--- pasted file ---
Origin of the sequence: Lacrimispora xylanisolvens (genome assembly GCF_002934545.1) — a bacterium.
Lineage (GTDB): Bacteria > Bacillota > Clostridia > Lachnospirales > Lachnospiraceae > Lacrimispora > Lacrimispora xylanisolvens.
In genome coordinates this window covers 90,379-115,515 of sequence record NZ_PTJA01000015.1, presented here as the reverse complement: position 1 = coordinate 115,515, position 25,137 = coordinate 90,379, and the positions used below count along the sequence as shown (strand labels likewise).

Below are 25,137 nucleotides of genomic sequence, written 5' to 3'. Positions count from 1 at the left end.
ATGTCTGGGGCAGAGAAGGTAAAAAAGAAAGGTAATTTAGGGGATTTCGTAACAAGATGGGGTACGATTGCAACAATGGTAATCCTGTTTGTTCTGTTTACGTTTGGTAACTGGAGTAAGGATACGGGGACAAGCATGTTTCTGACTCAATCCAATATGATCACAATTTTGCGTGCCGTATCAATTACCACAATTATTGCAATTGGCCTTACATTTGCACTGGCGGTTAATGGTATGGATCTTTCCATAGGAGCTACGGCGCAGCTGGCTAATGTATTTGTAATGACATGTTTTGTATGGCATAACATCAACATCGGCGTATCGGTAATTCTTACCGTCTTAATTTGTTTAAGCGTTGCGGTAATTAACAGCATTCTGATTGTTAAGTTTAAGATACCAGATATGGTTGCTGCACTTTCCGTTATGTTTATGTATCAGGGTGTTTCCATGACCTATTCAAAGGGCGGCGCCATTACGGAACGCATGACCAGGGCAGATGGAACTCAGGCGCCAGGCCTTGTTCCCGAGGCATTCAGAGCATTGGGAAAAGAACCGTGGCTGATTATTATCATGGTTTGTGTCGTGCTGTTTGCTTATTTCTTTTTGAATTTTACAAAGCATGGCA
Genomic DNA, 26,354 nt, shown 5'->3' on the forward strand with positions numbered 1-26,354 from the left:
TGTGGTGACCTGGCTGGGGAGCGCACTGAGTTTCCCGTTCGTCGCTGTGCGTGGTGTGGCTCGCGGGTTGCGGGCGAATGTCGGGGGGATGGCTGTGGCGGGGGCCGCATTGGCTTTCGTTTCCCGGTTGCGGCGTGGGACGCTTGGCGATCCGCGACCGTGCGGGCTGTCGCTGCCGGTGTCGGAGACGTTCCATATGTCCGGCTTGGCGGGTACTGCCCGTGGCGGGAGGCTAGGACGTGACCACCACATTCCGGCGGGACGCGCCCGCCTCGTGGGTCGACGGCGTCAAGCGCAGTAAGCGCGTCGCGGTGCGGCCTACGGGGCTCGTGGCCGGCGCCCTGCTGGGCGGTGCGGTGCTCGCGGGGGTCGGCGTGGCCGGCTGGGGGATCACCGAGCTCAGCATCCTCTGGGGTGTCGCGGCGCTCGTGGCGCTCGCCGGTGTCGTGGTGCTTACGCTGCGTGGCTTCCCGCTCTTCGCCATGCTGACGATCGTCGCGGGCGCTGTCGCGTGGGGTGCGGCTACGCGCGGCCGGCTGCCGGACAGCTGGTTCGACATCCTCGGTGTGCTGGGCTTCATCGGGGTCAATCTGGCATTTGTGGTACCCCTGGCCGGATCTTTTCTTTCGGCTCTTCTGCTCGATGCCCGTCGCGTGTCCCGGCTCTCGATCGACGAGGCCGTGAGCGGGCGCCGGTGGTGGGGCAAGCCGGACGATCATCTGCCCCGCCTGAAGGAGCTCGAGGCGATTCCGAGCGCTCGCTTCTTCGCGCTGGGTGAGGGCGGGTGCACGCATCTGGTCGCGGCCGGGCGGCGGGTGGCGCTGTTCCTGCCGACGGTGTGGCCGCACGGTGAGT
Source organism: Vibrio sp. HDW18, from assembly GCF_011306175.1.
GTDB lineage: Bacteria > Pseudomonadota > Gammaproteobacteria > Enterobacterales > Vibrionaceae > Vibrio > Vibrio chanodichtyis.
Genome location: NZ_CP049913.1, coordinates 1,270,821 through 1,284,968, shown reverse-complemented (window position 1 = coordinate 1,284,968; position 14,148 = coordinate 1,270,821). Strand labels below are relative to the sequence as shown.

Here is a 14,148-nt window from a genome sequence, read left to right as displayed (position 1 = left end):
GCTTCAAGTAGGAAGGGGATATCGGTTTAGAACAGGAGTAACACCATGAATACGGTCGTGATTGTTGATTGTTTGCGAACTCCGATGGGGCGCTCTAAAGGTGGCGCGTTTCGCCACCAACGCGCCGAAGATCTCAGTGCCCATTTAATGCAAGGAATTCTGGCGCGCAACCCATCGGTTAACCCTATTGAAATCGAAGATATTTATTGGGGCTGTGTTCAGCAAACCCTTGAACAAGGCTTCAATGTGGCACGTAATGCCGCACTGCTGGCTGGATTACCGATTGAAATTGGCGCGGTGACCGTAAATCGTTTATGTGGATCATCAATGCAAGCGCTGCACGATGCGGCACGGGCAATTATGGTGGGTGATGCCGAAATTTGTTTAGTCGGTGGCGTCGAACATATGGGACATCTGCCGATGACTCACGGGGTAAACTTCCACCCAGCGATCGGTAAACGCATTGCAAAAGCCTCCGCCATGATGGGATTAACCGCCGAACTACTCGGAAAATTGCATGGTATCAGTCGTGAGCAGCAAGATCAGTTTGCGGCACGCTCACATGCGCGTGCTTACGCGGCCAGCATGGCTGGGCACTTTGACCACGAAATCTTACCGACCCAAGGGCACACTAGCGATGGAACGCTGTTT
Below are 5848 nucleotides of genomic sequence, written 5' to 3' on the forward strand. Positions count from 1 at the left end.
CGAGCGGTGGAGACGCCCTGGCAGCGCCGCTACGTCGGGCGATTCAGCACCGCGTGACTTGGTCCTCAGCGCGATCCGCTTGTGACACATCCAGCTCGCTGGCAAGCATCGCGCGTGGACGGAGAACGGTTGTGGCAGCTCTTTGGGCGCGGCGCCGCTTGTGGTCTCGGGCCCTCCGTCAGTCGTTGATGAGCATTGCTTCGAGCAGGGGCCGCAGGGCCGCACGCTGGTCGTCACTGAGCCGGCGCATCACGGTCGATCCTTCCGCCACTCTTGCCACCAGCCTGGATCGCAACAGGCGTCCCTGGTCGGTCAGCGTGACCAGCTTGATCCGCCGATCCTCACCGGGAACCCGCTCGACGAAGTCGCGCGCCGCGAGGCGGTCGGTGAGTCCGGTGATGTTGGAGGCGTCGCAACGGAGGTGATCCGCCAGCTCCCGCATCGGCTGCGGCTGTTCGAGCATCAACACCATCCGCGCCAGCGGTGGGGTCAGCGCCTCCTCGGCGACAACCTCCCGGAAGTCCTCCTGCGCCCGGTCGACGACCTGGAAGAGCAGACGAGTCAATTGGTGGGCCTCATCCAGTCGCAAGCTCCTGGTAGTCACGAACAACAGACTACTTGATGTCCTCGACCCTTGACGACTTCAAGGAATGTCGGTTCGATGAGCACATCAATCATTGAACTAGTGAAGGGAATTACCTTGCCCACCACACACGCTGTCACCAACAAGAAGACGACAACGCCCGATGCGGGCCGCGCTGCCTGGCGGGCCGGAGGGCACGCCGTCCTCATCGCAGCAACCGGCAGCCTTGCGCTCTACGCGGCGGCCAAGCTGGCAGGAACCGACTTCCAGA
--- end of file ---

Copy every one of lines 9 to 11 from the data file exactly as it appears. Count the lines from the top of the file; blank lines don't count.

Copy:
GTDB lineage: Bacteria > Pseudomonadota > Gammaproteobacteria > Enterobacterales > Vibrionaceae > Vibrio > Vibrio chanodichtyis.
Genome location: NZ_CP049913.1, coordinates 1,270,821 through 1,284,968, shown reverse-complemented (window position 1 = coordinate 1,284,968; position 14,148 = coordinate 1,270,821). Strand labels below are relative to the sequence as shown.

Here is a 14,148-nt window from a genome sequence, read left to right as displayed (position 1 = left end):